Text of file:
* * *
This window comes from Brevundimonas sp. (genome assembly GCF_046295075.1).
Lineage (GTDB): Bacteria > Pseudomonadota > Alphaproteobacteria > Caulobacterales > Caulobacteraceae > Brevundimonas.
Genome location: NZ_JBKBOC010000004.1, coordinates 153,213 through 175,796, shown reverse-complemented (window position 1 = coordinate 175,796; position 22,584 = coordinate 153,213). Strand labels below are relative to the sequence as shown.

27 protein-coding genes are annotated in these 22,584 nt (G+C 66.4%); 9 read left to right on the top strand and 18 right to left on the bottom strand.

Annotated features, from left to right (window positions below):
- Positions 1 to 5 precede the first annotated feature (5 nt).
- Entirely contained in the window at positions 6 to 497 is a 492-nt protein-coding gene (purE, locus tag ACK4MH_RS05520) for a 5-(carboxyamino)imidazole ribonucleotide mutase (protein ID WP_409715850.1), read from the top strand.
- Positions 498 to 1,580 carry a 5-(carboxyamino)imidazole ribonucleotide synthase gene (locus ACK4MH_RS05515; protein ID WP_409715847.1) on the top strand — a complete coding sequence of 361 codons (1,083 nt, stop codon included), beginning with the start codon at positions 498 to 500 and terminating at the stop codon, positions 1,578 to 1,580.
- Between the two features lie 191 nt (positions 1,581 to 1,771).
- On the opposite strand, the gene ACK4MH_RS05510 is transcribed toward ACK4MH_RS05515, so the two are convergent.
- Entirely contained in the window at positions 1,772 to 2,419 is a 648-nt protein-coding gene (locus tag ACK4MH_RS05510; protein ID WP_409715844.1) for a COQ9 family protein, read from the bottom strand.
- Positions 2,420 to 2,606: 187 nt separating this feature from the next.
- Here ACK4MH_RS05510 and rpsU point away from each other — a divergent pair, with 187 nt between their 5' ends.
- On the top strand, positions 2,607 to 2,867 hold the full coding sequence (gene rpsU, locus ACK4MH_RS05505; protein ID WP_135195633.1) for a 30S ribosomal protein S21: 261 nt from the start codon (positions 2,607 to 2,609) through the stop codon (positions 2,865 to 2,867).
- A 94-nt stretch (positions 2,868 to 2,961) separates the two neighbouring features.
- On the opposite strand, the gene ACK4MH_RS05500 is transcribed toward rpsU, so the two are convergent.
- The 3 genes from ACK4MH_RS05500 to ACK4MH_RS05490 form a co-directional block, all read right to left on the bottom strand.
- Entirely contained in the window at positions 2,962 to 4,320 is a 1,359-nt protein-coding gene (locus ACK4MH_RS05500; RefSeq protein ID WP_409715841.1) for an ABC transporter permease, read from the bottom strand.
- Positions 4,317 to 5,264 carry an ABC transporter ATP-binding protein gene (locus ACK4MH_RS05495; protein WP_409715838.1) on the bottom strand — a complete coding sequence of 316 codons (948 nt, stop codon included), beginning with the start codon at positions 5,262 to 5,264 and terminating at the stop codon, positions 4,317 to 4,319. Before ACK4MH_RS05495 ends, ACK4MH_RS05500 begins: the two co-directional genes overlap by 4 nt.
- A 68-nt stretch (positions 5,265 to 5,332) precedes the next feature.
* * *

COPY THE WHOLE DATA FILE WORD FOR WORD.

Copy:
This window comes from Brevundimonas sp. (genome assembly GCF_046295075.1).
Lineage (GTDB): Bacteria > Pseudomonadota > Alphaproteobacteria > Caulobacterales > Caulobacteraceae > Brevundimonas.
Genome location: NZ_JBKBOC010000004.1, coordinates 153,213 through 175,796, shown reverse-complemented (window position 1 = coordinate 175,796; position 22,584 = coordinate 153,213). Strand labels below are relative to the sequence as shown.

27 protein-coding genes are annotated in these 22,584 nt (G+C 66.4%); 9 read left to right on the top strand and 18 right to left on the bottom strand.

Annotated features, from left to right (window positions below):
- Positions 1 to 5 precede the first annotated feature (5 nt).
- Entirely contained in the window at positions 6 to 497 is a 492-nt protein-coding gene (purE, locus tag ACK4MH_RS05520) for a 5-(carboxyamino)imidazole ribonucleotide mutase (protein ID WP_409715850.1), read from the top strand.
- Positions 498 to 1,580 carry a 5-(carboxyamino)imidazole ribonucleotide synthase gene (locus ACK4MH_RS05515; protein ID WP_409715847.1) on the top strand — a complete coding sequence of 361 codons (1,083 nt, stop codon included), beginning with the start codon at positions 498 to 500 and terminating at the stop codon, positions 1,578 to 1,580.
- Between the two features lie 191 nt (positions 1,581 to 1,771).
- On the opposite strand, the gene ACK4MH_RS05510 is transcribed toward ACK4MH_RS05515, so the two are convergent.
- Entirely contained in the window at positions 1,772 to 2,419 is a 648-nt protein-coding gene (locus tag ACK4MH_RS05510; protein ID WP_409715844.1) for a COQ9 family protein, read from the bottom strand.
- Positions 2,420 to 2,606: 187 nt separating this feature from the next.
- Here ACK4MH_RS05510 and rpsU point away from each other — a divergent pair, with 187 nt between their 5' ends.
- On the top strand, positions 2,607 to 2,867 hold the full coding sequence (gene rpsU, locus ACK4MH_RS05505; protein ID WP_135195633.1) for a 30S ribosomal protein S21: 261 nt from the start codon (positions 2,607 to 2,609) through the stop codon (positions 2,865 to 2,867).
- A 94-nt stretch (positions 2,868 to 2,961) separates the two neighbouring features.
- On the opposite strand, the gene ACK4MH_RS05500 is transcribed toward rpsU, so the two are convergent.
- The 3 genes from ACK4MH_RS05500 to ACK4MH_RS05490 form a co-directional block, all read right to left on the bottom strand.
- Entirely contained in the window at positions 2,962 to 4,320 is a 1,359-nt protein-coding gene (locus ACK4MH_RS05500; RefSeq protein ID WP_409715841.1) for an ABC transporter permease, read from the bottom strand.
- Positions 4,317 to 5,264 carry an ABC transporter ATP-binding protein gene (locus ACK4MH_RS05495; protein WP_409715838.1) on the bottom strand — a complete coding sequence of 316 codons (948 nt, stop codon included), beginning with the start codon at positions 5,262 to 5,264 and terminating at the stop codon, positions 4,317 to 4,319. Before ACK4MH_RS05495 ends, ACK4MH_RS05500 begins: the two co-directional genes overlap by 4 nt.
- A 68-nt stretch (positions 5,265 to 5,332) precedes the next feature.